“Plurality should not be assumed without necessity.”
- William of Ockham
There are few occasions in life that give one a feeling of unadulterated joy and bring forth a ready smile, than being witness to a perfect synthesis of thought, action, expression, and the resulting artform. For no matter if one is witness to the birth of a conventional form of art (painting, music etc.) as a vehicle for enriching ones leisure, or a rigorously crafted piece of expression that defines ones vocation (a building, a plane, a graphic design, a computer program) - they are both art, in the highest possible sense. But the quest of artistic creation is often superseded by the need of artistic production, whose "more is good" philosophy often gets in the way of a deeper exploration of the process of creation behind the said artwork. Ornate embellishments and details certainly have their place in the appreciation of skillful techniques employed by the artisans, but the art that allows the observer to rise above the details is extremely rare, and the artist - an endangered species!
Yet, minimalism thrives! From the monotonic symphony of Yves Klein, the stark lines of Frank Stella, to the now vogue Scandinavian furniture designs - minimalism is making a growing comeback into a world driven to distraction by the overpopulation of life's luxuries. Hemingway famously remarked - "Prose is architecture, and the Baroque age is over." He was right then, and he is right today. A good minimalist representation promotes representation of higher concepts with the bare minimum primitives, or primal forms of expression - lines, shapes, colors, sounds - one or more used as a language to describe the art. A great minimal artform takes these same primitives, and allows the observer to use them as their tools of expression, on a blank canvas of their choosing! Genis Carreras' Philographics, a delightful, minimalist exercise in expression, falls into the latter category.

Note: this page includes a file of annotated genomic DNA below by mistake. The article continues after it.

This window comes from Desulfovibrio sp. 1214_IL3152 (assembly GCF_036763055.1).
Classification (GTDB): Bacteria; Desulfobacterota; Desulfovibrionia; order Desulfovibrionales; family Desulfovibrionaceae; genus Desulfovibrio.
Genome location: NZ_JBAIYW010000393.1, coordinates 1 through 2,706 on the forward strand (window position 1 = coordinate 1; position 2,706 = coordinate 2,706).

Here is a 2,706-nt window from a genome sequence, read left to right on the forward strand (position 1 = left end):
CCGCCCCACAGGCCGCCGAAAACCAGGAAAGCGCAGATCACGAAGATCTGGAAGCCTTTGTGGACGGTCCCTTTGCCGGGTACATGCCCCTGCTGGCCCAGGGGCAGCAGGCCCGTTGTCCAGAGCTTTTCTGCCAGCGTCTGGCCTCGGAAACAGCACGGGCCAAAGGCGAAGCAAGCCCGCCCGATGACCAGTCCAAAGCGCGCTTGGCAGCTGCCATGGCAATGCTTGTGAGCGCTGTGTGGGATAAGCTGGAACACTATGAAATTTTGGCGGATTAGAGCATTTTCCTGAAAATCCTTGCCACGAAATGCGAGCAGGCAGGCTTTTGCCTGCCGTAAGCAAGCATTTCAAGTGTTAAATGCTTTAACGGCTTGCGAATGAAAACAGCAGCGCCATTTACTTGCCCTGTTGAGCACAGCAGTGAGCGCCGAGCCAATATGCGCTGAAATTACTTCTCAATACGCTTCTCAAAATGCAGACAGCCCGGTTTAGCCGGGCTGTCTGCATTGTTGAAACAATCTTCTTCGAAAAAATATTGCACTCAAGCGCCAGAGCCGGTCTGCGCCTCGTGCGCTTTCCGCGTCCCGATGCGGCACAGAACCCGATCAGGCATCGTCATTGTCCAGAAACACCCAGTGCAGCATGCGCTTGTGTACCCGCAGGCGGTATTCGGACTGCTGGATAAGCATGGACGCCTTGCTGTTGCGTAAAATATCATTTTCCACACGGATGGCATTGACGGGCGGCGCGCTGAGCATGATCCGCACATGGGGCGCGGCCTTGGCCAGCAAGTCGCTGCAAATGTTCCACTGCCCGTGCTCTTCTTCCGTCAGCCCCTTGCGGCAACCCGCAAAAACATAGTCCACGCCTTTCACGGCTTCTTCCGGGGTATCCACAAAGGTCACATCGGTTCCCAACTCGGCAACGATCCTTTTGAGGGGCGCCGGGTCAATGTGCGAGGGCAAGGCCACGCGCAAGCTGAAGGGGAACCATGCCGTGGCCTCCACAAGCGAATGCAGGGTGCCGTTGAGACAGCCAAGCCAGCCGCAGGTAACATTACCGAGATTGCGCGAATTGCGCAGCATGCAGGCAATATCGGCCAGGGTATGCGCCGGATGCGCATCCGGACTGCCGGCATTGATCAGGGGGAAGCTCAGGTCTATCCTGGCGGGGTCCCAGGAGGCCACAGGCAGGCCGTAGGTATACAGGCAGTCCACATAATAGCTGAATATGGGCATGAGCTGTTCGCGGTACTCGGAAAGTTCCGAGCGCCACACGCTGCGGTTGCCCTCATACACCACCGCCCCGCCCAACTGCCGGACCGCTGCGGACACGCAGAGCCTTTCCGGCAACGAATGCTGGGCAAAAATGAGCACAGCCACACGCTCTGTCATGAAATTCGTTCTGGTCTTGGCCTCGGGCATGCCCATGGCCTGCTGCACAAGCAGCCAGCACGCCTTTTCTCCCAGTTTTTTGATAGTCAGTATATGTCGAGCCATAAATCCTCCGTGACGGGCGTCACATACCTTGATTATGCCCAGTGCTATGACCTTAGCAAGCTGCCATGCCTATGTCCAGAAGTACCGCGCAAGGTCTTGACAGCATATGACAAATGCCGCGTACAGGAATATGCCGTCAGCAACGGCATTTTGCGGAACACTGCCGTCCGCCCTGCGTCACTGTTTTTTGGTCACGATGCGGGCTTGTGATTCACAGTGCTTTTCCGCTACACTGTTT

The premise of the book is very straightforward -- to explain all the important schools of thought in the world, using the medium of graphic design. It is the execution that is almost sublime in its minimalist approach to the depiction. Carreras floated this project as a kickstarter, and received tremendous support from the community. BIS Publishers took over the responsibility for bringing out a second edition (with improved production values) that provided this "visual dictionary of philosophy" (as Carreras describes it) mainstream exposure and publicity.
The strength of Carreras' designs are their elegant simplicity, and an almost immediate identification with the real-world phenomenon described by the graphics. The stark images drive the viewer's attention directly to the subject matter, first revealing the literal meaning, and then, gradually, teasing an orthogonal reference that makes the connection to the definition very personal and enduring. As a visual learner, I found this approach rather refreshing.
Throughout the text, the author/artist gives a sense of maintaining a fine balance between intelligent and gimmicky. What could have easily turned into a glorified celebration of philosophy in a stark, yet pop-artsy style instead comes over as an intelligent collection of visual metaphors. I think it would not be an uncommon experience for the readers of this book to find themselves lingering over a particular graphic/definition for much longer than the usual duration to read a page, in spite of having almost nothing comparable in terms of purely textual percepts.
A selection of images from the book (Click on the image to enlarge.)